Lizzie Borden Folklore Poster
Even though it was not yet noon, the day was stiflingly hot,
over one hundred degrees. An elderly man, still wearing his
heavy morning coat, reclines on a sofa for a little nap.
His wife is upstairs, lying on the floor of the guestroom, having been
dead for the past hour and a half. The killer enters the room
where he is sleeping, the impact awakens him from
the same weapon that killed his wife.
"Inspection of the victims discloses that Mrs. Borden had been
slain by the use of some sharp and terrible instrument, inflicting
upon her head eighteen blows, thirteen of them crushing through the
skull; and below stairs, lying upon the sofa, was Mr. Borden's dead and
mutilated body, with eleven strokes upon the head, four of them crushing
the skull." From the closing arguments for the defense of Lizzie Borden, made by her
principal attorney, George D. Robinson.
According to one Fall River legend, "When Andrew Borden was an undertaker,
he would cut the feet off the corpses in order to cram them into undersized
coffins that he got cheap."
The hatchet murders of Andrew J. Borden and his wife,
Abby Borden have attracted much attention over
one hundred years because of the bloodiness of
the act which occured in a respectable late nineteenth century domestic
setting. What was even more shocking was that the accused was a
respectable church-going, sunday school teacher and the spinster daughter of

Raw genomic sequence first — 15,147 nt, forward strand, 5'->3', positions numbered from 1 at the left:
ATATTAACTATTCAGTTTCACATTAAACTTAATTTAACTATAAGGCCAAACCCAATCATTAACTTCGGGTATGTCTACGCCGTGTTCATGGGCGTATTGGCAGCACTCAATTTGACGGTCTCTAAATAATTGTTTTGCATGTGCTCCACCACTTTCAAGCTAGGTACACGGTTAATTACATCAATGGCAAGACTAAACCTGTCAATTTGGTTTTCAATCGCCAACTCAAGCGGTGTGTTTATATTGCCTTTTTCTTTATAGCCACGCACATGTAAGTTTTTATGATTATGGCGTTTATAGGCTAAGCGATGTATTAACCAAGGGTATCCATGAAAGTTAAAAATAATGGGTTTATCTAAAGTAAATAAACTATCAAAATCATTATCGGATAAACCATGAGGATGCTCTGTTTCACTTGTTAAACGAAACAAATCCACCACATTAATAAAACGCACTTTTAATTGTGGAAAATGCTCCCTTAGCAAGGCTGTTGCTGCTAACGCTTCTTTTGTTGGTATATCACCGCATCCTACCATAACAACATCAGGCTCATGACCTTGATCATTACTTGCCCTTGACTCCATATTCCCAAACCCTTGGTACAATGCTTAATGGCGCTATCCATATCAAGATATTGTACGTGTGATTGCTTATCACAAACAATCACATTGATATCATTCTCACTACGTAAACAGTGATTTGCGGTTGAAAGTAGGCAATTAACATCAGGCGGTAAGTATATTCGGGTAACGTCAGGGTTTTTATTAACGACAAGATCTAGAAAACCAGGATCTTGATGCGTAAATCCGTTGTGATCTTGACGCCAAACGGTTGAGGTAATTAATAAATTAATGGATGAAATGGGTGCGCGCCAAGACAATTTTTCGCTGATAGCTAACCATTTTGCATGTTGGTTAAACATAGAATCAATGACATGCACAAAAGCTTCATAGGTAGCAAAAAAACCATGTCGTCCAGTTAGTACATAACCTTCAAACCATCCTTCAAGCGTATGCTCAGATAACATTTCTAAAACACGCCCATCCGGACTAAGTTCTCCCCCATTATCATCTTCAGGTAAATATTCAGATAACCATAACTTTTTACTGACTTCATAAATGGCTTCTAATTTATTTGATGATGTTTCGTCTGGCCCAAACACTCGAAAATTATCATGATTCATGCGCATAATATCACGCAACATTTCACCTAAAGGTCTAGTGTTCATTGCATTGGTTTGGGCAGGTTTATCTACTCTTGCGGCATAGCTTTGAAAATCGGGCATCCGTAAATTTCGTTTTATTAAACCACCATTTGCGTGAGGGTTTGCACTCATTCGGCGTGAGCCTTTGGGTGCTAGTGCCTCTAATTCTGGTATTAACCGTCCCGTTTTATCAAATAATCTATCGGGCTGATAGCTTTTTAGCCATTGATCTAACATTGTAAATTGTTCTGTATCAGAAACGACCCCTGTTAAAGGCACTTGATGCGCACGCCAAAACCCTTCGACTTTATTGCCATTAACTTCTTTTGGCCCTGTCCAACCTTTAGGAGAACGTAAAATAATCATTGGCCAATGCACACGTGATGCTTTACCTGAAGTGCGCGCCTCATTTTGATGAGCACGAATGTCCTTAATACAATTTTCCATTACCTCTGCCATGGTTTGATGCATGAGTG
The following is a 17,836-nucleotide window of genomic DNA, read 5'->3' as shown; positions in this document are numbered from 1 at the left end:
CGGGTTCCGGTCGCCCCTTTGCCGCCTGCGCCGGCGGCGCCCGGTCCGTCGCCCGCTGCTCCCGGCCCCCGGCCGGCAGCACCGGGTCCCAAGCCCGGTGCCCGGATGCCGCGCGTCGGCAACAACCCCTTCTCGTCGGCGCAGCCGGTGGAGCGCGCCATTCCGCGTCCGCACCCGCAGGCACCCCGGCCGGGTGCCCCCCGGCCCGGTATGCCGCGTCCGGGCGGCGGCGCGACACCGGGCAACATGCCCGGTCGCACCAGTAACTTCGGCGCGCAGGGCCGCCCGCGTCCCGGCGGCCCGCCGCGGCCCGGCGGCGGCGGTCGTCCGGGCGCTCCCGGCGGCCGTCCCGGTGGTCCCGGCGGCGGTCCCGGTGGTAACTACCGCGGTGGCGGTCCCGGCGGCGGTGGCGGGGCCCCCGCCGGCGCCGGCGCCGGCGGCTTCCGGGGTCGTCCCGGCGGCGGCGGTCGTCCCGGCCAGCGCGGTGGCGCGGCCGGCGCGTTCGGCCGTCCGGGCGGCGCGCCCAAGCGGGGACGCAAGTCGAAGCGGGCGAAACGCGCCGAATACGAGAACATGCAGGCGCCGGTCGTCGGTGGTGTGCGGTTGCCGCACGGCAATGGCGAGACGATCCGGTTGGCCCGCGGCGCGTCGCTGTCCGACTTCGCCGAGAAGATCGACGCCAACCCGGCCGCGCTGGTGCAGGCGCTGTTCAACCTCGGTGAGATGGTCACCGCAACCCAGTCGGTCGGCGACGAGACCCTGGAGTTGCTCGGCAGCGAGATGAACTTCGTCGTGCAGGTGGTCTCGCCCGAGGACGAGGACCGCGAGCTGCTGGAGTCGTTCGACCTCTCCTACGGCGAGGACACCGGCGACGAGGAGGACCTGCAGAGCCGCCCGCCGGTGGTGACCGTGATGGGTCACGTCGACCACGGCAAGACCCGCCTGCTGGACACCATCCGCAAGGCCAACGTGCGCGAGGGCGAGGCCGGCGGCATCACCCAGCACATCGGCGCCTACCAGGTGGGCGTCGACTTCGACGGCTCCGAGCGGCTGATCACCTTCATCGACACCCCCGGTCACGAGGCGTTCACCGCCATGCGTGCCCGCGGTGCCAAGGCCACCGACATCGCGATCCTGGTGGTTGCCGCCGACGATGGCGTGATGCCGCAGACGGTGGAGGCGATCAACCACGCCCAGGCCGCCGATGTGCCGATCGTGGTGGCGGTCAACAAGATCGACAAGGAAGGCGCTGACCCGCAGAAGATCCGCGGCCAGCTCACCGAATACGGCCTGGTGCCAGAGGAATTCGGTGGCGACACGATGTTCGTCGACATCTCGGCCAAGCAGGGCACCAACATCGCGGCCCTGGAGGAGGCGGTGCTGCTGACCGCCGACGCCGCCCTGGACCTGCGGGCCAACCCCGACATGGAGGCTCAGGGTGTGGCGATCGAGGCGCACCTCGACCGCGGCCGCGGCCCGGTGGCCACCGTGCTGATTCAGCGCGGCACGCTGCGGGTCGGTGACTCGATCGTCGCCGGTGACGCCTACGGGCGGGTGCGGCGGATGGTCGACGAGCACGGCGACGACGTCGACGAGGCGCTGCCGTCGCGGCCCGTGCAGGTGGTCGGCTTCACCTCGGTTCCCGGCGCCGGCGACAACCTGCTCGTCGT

Andrew J. Borden. Lizzie Borden was charged with parricide,
the murder of both parents.
In the end, considering the unusual circumstances in an era of swift justice,
overwhelming newspaper coverage, a passionately divided public opinion regarding
her guilt or innocence, the incompetence of the prosectution,
and almost entirely circumstantial evidence, Lizzie Borden was found not guilty
for the brutal murders of
Regardless of what one might know about Lizzie Borden, she will be
forever immortalized in the school-yard jump-rope song:
Lizzie Borden took an ax
And gave her mother forty whacks.
And when she saw what she had done,
She gave her father forty-one.
This poster is 17 inches wide by 22 inches high, generous black ink lushly printed on parchment stock.
PLEASE NOTE: This poster image was hand-drawn by Madame Talbot using General's Cedar Pointe #333-2HB pencils on Crescent 201.6 Hot Press Medium Weight illustration board at original poster size. An antique Koh-i-Noor rapidograph pen and Dr. P. H. Martin's Bombay Black India ink were used for final inking.
After completion, the image was hand-delivered to Ryan Gwinner Press in Portland, Oregon and printed on an offset printing press.
Absolutely no computers were used in the creation of this poster - from start to finish.
The copyright notice is on the website image only and not on the printed poster.